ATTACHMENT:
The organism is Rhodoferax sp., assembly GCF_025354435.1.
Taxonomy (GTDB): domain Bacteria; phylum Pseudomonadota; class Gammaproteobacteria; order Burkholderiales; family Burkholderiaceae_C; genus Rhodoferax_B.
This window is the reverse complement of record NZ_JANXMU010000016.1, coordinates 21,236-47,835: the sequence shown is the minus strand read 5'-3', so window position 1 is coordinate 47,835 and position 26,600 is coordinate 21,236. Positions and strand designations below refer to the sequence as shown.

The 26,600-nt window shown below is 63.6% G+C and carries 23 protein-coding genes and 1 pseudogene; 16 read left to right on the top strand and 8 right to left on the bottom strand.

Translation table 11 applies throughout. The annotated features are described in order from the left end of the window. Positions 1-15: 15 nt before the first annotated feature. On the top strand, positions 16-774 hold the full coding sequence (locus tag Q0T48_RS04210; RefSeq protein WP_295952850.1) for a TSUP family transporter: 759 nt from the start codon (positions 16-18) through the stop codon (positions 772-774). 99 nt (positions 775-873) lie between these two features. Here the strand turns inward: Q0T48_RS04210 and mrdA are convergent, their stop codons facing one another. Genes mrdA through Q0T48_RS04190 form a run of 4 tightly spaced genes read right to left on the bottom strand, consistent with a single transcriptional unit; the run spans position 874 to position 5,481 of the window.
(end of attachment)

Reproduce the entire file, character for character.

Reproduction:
The organism is Rhodoferax sp., assembly GCF_025354435.1.
Taxonomy (GTDB): domain Bacteria; phylum Pseudomonadota; class Gammaproteobacteria; order Burkholderiales; family Burkholderiaceae_C; genus Rhodoferax_B.
This window is the reverse complement of record NZ_JANXMU010000016.1, coordinates 21,236-47,835: the sequence shown is the minus strand read 5'-3', so window position 1 is coordinate 47,835 and position 26,600 is coordinate 21,236. Positions and strand designations below refer to the sequence as shown.

The 26,600-nt window shown below is 63.6% G+C and carries 23 protein-coding genes and 1 pseudogene; 16 read left to right on the top strand and 8 right to left on the bottom strand.

Translation table 11 applies throughout. The annotated features are described in order from the left end of the window. Positions 1-15: 15 nt before the first annotated feature. On the top strand, positions 16-774 hold the full coding sequence (locus tag Q0T48_RS04210; RefSeq protein WP_295952850.1) for a TSUP family transporter: 759 nt from the start codon (positions 16-18) through the stop codon (positions 772-774). 99 nt (positions 775-873) lie between these two features. Here the strand turns inward: Q0T48_RS04210 and mrdA are convergent, their stop codons facing one another. Genes mrdA through Q0T48_RS04190 form a run of 4 tightly spaced genes read right to left on the bottom strand, consistent with a single transcriptional unit; the run spans position 874 to position 5,481 of the window.